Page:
Review: The 5th Wave by Rick Yancey

The 5th Wave by Rick YanceyTitleThe 5th Wave
Author: Rick Yancey
Series: The 5th Wave trilogy | Book 1
Pages: 512 pages
Publisher: Speak; Reissue edition (February 10, 2015)
Rating: 5 stars (Read It!)

 

The dystopia The 5th Wave by Rick Yancey describes a post-apocalyptic world decimated by four alien-sent “waves” of terror.

GoodReads Synopsis

“After the 1st wave, only darkness remains. After the 2nd, only the lucky escape. And after the 3rd, only the unlucky survive. After the 4th wave, only one rule applies: trust no one.

Now, it’s the dawn of the 5th wave, and on a lonely stretch of highway, Cassie runs from Them. The beings who only look human, who roam the countryside killing anyone they see. Who have scattered Earth’s last survivors. To stay alone is to stay alive, Cassie believes, until she meets Evan Walker. Beguiling and mysterious, Evan Walker may be Cassie’s only hope for rescuing her brother–or even saving herself. But Cassie must choose: between trust and despair, between defiance and surrender, between life and death. To give up or to get up.”

A flawless read of rich writing: it was not too descriptive and it flowed very nicely. The excellent writing was definitely a very strong part of the book. Normally I prefer books that don’t use too many complicated metaphors, but The 5th Wave broke the norm. Throughout the novel, Yancey used metaphors through the characters as they tried to cope with their difficult reality.

Throughout the book, I was kind of comparing The 5th Wave to James Dashner’s The Maze Runner. Both had good writing and strong plot development, but I think The 5th Wave won in terms of character likability. The 5th Wave is definitely a very re-readable book because it shocks you just enough to keep you reading, but at the same time spends time developing the characters, so you actually enjoy reading it again. On a side note, the book was told from the first-perspective and the literary conflicts were: character vs. character, character vs. supernatural, and character vs. self.

The characters were layered and complex, despite the rotating first-person POV. There were also more amazing female characters, much more than The Maze Runner and far more likable: Cassie and Ringer. Of the two, however, I found Ringer to be the more intruiging character. I thought that her bearing was more unique than other female characters’ who I’ve encountered before in literature. And Teacup: a bellicose seven-year-old drafted in an army of adolescent soldiers. She was definitely an interesting character. In a way, she kind of reminded me of a younger version of Johanna Mason from The Hunger Games by Suzanne Collins.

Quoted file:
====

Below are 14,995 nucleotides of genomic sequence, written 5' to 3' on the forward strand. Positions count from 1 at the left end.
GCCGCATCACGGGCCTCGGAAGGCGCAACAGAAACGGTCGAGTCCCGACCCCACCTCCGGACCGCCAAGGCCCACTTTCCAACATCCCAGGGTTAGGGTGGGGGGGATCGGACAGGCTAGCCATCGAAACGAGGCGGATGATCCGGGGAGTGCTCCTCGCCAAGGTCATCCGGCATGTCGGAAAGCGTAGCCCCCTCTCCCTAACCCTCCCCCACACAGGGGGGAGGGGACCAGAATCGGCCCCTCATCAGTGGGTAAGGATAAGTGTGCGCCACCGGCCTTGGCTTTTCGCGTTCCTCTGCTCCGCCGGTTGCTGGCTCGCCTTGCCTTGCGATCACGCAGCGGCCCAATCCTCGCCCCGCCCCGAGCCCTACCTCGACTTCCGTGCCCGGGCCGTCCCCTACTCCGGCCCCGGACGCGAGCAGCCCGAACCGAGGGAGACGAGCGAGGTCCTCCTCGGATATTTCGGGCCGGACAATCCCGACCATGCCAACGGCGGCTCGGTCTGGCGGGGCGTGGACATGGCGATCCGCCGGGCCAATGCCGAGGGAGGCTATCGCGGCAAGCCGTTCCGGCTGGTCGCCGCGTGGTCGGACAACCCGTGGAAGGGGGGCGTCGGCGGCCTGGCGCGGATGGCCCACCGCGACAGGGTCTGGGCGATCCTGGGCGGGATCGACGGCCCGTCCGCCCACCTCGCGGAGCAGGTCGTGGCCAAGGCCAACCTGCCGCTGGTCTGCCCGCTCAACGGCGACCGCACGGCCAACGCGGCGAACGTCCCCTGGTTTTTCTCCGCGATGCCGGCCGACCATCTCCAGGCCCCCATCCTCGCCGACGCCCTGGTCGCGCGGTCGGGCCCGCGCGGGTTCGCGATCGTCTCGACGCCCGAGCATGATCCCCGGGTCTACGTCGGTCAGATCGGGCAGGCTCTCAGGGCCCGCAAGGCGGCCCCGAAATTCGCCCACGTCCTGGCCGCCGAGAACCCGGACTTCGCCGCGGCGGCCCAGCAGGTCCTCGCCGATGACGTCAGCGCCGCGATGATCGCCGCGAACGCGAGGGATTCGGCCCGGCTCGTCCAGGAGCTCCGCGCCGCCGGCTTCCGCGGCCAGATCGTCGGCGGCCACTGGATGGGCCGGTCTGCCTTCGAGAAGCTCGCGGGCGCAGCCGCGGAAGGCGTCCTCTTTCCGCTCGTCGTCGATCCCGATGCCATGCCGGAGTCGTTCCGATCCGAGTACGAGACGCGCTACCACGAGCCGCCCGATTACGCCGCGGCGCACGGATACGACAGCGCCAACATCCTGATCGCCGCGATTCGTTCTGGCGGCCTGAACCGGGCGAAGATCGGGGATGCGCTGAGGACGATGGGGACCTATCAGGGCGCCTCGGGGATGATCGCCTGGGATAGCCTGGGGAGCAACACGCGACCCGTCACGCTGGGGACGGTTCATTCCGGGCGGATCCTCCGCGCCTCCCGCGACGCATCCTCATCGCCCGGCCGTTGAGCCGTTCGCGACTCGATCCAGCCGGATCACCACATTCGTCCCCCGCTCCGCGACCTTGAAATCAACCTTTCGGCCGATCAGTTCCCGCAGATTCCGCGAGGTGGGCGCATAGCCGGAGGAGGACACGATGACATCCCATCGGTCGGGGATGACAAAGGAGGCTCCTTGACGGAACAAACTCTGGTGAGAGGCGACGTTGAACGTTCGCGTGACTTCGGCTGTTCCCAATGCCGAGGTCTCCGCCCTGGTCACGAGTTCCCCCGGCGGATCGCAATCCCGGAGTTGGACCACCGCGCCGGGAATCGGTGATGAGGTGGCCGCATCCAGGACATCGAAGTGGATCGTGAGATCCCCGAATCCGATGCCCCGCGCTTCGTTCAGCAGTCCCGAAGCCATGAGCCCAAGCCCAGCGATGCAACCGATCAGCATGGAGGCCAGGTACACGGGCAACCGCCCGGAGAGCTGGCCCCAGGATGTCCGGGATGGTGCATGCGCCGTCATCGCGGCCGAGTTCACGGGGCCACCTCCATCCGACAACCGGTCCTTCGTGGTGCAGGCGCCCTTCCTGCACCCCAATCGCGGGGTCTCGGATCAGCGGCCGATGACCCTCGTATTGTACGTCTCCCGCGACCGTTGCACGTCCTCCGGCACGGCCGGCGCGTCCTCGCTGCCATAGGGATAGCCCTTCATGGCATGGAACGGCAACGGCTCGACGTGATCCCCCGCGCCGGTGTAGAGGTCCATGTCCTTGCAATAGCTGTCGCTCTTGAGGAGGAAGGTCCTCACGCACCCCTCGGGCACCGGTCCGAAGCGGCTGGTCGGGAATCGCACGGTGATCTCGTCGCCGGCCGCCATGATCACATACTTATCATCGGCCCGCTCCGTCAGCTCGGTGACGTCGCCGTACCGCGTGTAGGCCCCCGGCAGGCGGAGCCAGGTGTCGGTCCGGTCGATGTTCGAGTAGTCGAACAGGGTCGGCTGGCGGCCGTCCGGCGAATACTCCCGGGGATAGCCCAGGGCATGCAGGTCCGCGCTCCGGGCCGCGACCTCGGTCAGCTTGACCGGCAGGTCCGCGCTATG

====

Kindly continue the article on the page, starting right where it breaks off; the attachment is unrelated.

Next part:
I did not find the two main male characters: Evan Walker and Zombie (Ben Parish) were not nearly as compelling as Cassie and Ringer. I found Evan’s intentions as an “alien” and infatuation with Cassie slightly confusing, but this part makes more sense in the next book. Zombie was definitely brave because he took care of Cassie’s brother, but at times it seemed like the reality of the apocalypse had not quite fully sunk in.

I would’ve preferred there to be less swearing, but I suppose, because the narrators were teenagers there would be. I’d recommend this book to fans of YA dystopia and books like The Hunger Games by Suzanne Collins, Divergent by Veronica Roth, and The Maze Runner by James Dashner.

What are your thoughts on The 5th Wave? Have you seen the recent film adaptation? What are your thoughts on it? 🙂

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One thought on “Review: The 5th Wave by Rick Yancey

  1. Pingback: Review: A Thousand Pieces of You by Claudia Gray | Read It or Not Reviews

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